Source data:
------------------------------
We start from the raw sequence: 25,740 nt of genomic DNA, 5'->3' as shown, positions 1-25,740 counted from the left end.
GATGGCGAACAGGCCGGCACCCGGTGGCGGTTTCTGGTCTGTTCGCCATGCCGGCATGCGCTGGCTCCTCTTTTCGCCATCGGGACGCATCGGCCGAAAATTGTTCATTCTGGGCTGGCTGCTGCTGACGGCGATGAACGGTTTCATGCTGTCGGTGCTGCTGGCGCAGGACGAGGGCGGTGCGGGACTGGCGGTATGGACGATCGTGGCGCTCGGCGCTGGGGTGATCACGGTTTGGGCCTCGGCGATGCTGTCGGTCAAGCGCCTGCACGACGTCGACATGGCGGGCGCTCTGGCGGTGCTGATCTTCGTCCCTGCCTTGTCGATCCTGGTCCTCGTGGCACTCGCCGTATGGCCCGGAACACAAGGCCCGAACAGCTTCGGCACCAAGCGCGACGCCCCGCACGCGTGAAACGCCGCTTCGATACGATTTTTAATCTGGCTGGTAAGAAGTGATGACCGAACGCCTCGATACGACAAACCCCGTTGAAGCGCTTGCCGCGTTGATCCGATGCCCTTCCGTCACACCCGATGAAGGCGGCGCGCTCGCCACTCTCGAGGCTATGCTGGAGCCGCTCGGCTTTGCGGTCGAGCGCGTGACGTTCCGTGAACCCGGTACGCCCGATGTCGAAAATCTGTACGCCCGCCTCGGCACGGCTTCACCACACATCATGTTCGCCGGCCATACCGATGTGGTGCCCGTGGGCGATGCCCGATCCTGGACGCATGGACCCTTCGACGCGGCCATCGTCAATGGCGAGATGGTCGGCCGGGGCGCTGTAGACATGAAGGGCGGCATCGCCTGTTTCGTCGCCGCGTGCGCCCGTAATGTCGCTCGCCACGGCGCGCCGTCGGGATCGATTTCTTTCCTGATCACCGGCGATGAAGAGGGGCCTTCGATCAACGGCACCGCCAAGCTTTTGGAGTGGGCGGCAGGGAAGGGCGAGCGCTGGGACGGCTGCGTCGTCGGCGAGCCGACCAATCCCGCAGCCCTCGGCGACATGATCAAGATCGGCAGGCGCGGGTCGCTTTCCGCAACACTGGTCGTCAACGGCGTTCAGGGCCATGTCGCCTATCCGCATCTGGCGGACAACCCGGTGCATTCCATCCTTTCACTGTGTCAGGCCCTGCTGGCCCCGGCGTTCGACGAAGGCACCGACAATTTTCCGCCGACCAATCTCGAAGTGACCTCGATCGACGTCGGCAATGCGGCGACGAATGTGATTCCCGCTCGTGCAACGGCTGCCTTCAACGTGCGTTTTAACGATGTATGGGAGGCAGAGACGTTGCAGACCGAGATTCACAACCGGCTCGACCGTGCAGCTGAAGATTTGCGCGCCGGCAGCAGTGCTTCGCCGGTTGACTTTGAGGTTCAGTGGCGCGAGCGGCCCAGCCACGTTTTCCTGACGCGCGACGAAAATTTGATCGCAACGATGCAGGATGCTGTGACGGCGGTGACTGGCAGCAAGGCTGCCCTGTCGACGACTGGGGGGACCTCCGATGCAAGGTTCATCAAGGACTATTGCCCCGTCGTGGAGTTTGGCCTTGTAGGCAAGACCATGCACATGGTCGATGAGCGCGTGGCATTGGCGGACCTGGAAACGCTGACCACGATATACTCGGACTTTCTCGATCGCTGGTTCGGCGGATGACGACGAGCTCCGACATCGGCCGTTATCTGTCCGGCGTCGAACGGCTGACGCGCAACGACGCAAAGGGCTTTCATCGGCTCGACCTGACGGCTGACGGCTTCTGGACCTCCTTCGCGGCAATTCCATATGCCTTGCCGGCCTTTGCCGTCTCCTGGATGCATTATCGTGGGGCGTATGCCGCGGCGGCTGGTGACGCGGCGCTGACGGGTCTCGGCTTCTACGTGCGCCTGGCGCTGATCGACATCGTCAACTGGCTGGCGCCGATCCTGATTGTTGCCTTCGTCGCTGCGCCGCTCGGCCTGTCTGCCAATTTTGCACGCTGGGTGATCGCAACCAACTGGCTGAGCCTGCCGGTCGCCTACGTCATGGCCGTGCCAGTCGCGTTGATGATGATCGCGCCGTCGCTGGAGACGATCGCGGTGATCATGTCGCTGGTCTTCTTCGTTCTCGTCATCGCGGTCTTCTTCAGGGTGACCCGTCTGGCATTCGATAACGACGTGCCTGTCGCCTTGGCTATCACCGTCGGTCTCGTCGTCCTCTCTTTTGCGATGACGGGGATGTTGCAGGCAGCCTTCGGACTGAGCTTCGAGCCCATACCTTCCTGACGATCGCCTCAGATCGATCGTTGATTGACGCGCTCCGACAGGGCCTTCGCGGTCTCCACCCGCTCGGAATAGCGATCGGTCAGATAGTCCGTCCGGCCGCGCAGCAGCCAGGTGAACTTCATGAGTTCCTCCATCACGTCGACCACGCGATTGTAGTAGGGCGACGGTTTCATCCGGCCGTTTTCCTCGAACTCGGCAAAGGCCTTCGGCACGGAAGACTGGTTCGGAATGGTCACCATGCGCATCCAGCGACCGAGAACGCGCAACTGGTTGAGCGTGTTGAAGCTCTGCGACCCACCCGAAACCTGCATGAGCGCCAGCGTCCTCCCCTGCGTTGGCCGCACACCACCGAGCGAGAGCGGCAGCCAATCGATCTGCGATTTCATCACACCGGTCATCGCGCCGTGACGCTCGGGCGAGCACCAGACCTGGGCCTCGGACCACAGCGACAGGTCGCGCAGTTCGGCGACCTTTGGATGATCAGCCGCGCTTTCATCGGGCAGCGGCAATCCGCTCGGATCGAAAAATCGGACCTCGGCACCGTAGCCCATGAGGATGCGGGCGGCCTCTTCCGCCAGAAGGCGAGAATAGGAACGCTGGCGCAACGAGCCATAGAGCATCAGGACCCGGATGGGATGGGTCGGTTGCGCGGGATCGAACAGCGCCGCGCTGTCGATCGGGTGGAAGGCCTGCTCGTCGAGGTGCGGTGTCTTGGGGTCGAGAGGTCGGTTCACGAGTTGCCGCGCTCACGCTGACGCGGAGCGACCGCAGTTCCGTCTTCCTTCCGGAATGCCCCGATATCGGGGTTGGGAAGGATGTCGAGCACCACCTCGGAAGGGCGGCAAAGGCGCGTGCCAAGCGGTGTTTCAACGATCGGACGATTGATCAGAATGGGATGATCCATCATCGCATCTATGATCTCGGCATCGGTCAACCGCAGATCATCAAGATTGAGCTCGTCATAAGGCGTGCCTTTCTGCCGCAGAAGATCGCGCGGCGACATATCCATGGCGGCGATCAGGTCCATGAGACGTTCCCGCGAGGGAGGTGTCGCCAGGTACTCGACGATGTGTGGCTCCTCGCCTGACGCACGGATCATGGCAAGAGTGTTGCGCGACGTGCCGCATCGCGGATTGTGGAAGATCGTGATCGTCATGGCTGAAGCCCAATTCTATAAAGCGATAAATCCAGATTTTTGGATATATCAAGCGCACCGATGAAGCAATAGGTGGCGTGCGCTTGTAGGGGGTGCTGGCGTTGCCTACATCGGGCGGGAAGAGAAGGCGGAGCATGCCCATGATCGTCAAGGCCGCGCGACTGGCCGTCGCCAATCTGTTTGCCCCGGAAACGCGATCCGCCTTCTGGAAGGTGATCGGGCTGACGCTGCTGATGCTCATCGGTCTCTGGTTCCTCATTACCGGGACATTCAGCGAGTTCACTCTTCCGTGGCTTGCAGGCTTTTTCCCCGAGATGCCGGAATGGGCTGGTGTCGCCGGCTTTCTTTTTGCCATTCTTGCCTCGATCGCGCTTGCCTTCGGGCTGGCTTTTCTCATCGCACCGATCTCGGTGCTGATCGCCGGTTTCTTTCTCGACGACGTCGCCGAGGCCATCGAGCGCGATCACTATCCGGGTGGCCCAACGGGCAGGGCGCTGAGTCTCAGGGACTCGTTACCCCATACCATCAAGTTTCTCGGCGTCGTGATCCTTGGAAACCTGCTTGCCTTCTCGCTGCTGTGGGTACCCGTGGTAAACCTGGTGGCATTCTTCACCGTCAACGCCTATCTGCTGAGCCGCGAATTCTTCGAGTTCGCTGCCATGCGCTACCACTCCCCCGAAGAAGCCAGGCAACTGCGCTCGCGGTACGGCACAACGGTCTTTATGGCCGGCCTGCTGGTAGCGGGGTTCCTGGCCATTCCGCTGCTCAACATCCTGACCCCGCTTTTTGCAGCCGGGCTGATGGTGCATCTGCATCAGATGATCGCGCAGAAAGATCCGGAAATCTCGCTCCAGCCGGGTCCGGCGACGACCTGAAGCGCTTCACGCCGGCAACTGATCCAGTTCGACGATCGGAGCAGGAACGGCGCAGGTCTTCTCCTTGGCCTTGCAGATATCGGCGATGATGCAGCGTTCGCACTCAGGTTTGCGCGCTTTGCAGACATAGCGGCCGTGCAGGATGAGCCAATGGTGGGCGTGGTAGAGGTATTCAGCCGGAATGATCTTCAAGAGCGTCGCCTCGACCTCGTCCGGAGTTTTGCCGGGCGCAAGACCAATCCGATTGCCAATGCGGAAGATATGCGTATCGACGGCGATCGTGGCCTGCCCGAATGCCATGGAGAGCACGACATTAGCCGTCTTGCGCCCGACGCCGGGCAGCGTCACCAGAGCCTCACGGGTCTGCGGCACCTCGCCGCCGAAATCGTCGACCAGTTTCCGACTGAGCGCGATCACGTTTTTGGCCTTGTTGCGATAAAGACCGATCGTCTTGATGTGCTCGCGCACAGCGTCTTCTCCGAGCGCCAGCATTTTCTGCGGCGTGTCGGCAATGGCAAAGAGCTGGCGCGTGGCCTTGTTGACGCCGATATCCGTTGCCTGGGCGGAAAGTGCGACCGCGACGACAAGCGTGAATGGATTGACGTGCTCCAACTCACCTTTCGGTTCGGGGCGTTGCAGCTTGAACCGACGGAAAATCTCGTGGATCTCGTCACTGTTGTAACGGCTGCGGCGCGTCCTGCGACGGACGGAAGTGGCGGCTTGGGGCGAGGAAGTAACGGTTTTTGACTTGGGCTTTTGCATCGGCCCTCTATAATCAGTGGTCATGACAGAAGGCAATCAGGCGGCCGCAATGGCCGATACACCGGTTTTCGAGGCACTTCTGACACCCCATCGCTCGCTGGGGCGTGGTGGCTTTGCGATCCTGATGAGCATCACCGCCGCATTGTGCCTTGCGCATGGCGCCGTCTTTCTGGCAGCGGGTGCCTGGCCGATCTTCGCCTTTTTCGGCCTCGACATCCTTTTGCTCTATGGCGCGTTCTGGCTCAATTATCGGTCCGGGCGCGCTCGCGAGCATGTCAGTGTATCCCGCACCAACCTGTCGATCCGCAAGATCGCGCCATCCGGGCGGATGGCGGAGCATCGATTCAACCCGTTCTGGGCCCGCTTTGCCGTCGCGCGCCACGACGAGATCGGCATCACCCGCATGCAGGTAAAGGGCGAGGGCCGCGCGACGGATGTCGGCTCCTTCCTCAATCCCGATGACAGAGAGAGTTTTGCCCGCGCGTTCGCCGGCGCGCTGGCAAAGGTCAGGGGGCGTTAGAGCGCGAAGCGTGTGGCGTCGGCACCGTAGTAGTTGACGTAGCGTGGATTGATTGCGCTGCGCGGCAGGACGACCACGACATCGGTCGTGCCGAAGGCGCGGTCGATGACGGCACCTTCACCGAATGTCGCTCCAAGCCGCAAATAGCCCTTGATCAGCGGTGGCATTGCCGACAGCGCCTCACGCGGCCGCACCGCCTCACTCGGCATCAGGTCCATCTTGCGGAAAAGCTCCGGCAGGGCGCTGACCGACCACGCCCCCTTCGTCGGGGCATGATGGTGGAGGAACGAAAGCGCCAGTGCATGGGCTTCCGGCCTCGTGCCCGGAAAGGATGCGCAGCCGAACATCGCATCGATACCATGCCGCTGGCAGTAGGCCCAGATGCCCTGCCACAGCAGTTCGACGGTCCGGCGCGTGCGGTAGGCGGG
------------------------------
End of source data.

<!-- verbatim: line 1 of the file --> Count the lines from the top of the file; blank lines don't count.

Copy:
We start from the raw sequence: 25,740 nt of genomic DNA, 5'->3' as shown, positions 1-25,740 counted from the left end.